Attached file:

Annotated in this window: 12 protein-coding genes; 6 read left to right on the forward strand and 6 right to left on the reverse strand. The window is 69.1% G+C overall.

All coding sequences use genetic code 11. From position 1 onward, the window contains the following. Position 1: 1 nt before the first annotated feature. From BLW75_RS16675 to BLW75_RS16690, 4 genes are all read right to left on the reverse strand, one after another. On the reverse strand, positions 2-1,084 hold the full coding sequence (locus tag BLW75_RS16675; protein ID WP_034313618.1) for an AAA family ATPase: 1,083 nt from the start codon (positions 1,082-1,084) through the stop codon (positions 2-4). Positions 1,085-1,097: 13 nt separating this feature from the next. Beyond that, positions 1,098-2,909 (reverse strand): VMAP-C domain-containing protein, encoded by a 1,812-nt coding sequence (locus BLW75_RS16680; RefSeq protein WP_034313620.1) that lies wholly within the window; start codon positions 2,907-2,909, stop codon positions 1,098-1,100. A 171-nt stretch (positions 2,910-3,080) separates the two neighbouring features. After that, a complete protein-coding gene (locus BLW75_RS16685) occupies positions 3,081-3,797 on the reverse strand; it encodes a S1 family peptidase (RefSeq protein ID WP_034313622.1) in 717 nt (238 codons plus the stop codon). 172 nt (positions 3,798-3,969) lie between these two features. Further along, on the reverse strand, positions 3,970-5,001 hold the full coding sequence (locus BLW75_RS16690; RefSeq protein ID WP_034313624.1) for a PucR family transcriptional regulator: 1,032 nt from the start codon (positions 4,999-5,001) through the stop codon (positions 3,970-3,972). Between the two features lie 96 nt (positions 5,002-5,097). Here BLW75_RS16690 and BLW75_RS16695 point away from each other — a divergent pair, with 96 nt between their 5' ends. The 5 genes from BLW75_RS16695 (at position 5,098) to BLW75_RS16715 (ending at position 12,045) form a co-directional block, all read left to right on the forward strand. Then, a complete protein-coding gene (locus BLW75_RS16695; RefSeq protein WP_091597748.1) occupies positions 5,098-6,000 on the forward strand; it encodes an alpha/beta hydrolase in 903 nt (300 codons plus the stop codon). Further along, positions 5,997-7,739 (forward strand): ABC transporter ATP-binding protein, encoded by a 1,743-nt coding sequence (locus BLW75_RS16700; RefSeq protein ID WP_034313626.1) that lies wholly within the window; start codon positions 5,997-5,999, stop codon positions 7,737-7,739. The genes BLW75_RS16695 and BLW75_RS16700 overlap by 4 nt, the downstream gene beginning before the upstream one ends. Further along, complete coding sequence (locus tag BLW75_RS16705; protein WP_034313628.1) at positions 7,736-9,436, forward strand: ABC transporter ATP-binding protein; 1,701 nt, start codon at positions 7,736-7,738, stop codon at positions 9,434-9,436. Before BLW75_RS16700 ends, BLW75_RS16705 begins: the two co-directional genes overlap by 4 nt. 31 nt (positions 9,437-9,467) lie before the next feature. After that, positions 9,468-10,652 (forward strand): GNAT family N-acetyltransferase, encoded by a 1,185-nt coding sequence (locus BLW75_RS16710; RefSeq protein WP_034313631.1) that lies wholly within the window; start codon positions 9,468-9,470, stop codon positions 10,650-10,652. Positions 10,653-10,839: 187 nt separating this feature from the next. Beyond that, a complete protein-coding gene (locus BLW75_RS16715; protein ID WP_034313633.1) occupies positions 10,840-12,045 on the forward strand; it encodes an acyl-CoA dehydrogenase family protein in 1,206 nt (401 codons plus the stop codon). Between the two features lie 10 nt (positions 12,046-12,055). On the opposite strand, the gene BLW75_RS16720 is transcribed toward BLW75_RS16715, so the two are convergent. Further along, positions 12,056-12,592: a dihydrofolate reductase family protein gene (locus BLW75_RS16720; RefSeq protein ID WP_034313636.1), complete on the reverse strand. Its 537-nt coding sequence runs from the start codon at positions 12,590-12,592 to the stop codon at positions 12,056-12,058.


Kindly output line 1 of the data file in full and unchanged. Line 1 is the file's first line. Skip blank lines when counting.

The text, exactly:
Annotated in this window: 12 protein-coding genes; 6 read left to right on the forward strand and 6 right to left on the reverse strand. The window is 69.1% G+C overall.